Going into this first year of teaching I thought that my view of religion, my relationship with G-d, and my practice of ritual were all things I was supposed to have figured out already. I was the teacher, I told myself. Instead, my kids taught me that none of these things are static. A big part of being a person of any faith is being ready and open to adjust and tweak your beliefs. As we continue this year in Interfaith, I look forward to seeing what kinds of things will come up now that the questions I am asking and being asked come from people of all kinds of religious and non-religious backgrounds completely different from my own.
Have you ever had an experience where explaining your faith or worldview made you reframe or reevaluate what you actually believe?

6 thoughts on “To Teach is to Learn Twice – Azariah Horowitz”

  1. Hi Azariah, thanks for sharing! I think I have had several experiences regarding explanations of faith that have led me to reevaluate my views. Most of these events have been precipitated by the statements of religious leaders or church staff who were in a position of power. I can remember an event that took place while I was in high school and participating in a Sunday School class specifically. The Youth Leader, a young man in his 20s, made a comment about a scripture passage that was entirely misogynistic and alienating for any young woman in the room. In discussing this incident with others, I think I came to reevaluate my view of Christian teachings about gender.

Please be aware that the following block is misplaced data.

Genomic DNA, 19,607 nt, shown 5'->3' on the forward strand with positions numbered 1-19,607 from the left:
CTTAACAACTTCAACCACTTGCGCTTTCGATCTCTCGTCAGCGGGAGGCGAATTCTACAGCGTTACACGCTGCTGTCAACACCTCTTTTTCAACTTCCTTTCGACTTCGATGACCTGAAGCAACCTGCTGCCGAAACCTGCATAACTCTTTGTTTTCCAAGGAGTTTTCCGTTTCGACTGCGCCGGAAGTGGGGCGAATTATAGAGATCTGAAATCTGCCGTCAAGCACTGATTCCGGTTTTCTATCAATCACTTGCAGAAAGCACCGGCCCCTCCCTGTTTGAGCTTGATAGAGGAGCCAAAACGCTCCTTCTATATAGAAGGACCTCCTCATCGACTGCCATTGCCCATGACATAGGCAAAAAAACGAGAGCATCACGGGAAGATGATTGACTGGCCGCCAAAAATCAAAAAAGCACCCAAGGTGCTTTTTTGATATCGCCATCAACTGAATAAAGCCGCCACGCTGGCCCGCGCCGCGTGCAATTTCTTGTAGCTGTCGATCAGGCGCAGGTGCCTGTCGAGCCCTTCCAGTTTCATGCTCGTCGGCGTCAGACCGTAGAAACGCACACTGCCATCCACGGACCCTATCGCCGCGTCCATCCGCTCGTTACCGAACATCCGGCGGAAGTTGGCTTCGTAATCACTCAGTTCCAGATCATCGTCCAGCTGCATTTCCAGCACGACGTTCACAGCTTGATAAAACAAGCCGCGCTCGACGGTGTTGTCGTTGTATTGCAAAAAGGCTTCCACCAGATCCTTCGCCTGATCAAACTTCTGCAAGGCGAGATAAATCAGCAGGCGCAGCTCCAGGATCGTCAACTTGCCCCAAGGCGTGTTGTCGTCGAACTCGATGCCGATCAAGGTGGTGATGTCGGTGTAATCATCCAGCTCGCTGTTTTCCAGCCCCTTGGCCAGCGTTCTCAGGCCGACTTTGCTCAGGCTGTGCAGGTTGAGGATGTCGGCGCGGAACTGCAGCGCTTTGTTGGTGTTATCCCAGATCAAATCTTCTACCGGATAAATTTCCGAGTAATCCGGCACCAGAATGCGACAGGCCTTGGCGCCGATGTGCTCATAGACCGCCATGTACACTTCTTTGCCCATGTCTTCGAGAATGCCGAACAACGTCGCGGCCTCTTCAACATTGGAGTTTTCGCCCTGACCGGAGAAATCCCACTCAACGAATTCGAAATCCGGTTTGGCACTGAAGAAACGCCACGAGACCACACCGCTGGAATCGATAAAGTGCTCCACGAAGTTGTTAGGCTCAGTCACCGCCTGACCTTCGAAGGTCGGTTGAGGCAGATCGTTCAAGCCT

2. Hi Azariah,

    I appreciated this post. I feel that our interfaith dialogues on Tuesday nights have suffered from the same stilted hesitance to question other people about their faiths. I have a tendency to be like David in your story, but you are so right – it is much more liberating and educational to state your current beliefs and then deconstruct them in the open so you can see where you were right and where you were wrong. I think that error is stigmatized today too much. We fear being wrong to the point that we remain silent. However, I think there is also a problem where those who do blurt things out like David or myself are then either left unchecked or when we are corrected, there is a temptation to make a blanket rejection of the claim and not approach it with nuance. Enough moralizing though from me. I am on four hours of sleep so I might ramble. In our Interfaith dialogue last Tuesday, or instance, I think the question I wanted to ask was about volunteerism. I wanted to know how Christianity could preach altruism if being altruistic was one way to get to heaven. Meanwhile, from the Jewish perspective, without a clear afterlife defined, altruism was much more real. I think that my question made me a bit concerned for my own understanding of Catholicism. I want to hear answers so that I can be in peace as an altruistic Catholic once again, but I can’t until someone challenges my assumption. That’s all from me. Goodnight.